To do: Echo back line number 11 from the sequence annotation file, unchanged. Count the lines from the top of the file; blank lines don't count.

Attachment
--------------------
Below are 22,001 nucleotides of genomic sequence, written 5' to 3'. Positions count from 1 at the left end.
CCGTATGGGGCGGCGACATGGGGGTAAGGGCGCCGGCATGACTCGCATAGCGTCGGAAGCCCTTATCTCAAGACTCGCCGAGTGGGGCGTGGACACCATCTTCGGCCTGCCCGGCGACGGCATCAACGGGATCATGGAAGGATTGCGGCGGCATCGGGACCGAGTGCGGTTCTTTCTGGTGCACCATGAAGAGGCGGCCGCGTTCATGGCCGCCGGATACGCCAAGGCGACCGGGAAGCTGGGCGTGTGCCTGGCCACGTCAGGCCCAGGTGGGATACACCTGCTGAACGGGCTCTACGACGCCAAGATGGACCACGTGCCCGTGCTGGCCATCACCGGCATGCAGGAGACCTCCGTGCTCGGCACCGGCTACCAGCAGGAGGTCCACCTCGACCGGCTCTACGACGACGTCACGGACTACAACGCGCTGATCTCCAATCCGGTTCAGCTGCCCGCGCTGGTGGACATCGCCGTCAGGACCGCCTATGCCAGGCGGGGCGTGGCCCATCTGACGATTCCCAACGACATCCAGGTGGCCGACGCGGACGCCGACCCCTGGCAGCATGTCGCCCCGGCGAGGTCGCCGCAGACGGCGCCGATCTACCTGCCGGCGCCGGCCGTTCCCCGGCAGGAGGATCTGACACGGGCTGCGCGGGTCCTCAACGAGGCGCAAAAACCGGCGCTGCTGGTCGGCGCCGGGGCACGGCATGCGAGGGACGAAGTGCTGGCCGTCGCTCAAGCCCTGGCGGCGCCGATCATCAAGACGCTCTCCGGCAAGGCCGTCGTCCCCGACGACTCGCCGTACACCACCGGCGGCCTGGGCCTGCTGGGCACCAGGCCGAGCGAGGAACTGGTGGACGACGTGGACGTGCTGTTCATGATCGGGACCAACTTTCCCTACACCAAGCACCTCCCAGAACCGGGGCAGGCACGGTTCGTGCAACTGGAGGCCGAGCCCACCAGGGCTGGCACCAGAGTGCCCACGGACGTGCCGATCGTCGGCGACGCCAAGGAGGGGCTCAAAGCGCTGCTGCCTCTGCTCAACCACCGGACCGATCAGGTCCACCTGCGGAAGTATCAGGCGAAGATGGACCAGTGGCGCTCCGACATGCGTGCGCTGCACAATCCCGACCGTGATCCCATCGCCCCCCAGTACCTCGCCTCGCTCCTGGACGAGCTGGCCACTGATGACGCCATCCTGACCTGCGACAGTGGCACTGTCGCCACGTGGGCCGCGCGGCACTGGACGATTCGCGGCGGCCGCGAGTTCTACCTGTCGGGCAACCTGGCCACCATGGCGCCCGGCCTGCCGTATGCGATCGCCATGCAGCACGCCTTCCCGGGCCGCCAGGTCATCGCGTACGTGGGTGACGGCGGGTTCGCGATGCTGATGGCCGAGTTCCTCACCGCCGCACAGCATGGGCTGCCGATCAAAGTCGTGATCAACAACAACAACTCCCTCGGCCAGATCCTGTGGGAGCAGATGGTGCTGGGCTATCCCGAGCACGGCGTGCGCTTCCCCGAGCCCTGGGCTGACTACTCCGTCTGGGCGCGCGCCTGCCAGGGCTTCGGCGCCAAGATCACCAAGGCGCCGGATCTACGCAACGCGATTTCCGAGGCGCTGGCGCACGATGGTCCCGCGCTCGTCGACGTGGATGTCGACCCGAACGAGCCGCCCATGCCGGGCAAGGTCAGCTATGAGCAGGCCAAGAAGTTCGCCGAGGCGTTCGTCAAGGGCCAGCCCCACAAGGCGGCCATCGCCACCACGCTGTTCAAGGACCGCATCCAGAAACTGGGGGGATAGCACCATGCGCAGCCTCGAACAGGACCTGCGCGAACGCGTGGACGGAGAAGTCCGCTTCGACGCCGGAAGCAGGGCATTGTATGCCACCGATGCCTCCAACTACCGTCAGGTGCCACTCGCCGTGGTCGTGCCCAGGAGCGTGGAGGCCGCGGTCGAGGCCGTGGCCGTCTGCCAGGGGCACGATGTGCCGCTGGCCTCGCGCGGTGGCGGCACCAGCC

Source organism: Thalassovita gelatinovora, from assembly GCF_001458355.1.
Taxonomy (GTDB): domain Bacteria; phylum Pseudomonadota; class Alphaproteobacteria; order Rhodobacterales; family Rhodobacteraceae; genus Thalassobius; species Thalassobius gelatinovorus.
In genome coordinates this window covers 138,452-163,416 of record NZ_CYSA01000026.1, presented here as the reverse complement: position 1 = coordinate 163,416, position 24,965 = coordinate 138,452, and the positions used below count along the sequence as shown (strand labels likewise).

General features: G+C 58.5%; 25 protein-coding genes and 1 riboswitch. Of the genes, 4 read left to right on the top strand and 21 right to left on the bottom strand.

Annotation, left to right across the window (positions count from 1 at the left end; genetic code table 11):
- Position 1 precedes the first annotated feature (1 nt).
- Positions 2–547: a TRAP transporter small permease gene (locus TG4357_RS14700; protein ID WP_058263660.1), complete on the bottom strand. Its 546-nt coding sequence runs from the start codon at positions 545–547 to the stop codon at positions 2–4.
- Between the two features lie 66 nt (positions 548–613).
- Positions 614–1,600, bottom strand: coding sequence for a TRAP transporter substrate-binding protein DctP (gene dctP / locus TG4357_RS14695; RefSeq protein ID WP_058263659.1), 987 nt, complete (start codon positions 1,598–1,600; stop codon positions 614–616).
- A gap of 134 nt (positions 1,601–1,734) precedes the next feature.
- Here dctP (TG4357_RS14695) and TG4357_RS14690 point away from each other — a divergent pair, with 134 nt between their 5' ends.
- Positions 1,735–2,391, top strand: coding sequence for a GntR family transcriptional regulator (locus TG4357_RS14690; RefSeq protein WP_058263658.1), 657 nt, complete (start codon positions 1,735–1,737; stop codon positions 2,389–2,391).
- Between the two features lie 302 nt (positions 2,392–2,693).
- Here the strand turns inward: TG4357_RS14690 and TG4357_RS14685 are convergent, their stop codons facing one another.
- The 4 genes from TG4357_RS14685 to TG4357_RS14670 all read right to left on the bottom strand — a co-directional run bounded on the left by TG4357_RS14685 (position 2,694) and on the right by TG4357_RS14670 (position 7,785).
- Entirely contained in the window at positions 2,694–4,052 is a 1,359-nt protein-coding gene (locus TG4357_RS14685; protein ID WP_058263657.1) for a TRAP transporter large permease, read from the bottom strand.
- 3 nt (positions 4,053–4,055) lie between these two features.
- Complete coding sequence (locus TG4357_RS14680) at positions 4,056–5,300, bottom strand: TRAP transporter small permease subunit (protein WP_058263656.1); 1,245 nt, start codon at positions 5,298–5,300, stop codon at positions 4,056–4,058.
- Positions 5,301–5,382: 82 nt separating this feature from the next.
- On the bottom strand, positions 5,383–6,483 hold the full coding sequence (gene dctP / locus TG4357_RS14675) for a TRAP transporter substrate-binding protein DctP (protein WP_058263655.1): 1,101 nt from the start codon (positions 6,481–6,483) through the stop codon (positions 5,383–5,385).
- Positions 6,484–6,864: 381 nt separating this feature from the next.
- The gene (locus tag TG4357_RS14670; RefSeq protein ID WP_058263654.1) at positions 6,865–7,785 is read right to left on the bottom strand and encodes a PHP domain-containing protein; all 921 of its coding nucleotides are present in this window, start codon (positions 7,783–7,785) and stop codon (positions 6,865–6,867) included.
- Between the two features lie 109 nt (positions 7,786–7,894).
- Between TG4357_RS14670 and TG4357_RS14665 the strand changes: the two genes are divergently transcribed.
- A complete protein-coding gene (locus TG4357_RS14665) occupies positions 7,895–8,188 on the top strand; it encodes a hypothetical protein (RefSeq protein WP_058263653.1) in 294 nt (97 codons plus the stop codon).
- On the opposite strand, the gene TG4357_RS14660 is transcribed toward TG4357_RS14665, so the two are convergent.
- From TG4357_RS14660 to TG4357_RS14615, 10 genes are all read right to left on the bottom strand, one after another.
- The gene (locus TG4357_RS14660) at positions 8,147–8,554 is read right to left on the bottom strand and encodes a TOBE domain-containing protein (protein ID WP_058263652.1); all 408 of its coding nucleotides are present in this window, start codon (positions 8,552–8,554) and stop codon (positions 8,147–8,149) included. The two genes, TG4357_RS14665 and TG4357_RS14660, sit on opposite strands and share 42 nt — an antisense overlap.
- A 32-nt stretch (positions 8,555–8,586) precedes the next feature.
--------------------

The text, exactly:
- Positions 614–1,600, bottom strand: coding sequence for a TRAP transporter substrate-binding protein DctP (gene dctP / locus TG4357_RS14695; RefSeq protein ID WP_058263659.1), 987 nt, complete (start codon positions 1,598–1,600; stop codon positions 614–616).